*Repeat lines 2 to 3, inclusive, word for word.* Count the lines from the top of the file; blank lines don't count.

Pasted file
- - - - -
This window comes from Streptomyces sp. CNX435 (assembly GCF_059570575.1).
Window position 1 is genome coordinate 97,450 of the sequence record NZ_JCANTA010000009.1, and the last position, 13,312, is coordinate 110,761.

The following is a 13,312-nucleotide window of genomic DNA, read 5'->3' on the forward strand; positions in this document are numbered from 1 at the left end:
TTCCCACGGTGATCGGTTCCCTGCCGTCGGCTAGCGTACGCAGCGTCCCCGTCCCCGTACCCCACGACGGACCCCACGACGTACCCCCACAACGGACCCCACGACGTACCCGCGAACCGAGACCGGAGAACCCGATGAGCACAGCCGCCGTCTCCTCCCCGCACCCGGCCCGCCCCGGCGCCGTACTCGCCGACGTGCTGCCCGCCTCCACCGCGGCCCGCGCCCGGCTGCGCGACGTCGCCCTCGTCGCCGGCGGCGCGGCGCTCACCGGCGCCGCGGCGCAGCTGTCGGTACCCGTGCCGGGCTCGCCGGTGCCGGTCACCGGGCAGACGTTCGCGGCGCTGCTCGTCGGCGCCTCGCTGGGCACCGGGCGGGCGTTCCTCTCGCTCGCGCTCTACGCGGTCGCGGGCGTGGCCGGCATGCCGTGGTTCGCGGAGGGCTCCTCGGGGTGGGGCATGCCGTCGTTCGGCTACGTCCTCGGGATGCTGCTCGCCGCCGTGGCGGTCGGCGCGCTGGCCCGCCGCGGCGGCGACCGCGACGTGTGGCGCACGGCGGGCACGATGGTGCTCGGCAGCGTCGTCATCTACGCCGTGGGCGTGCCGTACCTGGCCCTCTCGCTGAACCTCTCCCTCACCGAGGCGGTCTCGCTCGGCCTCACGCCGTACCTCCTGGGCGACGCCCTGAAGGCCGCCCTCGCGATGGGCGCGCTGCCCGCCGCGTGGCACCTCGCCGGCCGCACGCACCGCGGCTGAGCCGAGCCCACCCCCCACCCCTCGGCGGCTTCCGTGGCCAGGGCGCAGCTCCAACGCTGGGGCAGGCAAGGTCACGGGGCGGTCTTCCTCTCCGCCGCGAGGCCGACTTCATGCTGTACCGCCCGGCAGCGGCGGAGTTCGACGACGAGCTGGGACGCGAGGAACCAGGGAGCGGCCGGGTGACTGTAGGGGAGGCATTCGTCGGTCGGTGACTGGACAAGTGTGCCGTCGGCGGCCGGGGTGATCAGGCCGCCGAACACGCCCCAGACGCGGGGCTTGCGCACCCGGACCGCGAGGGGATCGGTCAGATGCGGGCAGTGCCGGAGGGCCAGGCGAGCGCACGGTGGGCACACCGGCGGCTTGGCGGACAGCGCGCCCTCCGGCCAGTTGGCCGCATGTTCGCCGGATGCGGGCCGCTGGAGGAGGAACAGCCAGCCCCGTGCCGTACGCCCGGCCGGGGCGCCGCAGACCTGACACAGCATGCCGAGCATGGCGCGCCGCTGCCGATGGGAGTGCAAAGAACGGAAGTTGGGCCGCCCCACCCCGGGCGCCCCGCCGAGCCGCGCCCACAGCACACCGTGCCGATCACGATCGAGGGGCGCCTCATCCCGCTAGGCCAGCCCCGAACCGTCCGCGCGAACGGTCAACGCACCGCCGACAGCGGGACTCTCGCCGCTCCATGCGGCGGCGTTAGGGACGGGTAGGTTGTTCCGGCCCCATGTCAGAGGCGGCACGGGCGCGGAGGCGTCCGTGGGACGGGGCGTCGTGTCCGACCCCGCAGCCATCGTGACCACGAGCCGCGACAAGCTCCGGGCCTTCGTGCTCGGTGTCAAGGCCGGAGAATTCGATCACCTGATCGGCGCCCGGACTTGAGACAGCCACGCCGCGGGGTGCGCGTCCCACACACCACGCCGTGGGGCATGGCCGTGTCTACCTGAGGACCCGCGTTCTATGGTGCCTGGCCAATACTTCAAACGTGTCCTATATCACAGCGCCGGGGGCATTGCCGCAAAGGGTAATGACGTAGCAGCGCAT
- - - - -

Window position 1 is genome coordinate 97,450 of the sequence record NZ_JCANTA010000009.1, and the last position, 13,312, is coordinate 110,761.

The following is a 13,312-nucleotide window of genomic DNA, read 5'->3' on the forward strand; positions in this document are numbered from 1 at the left end: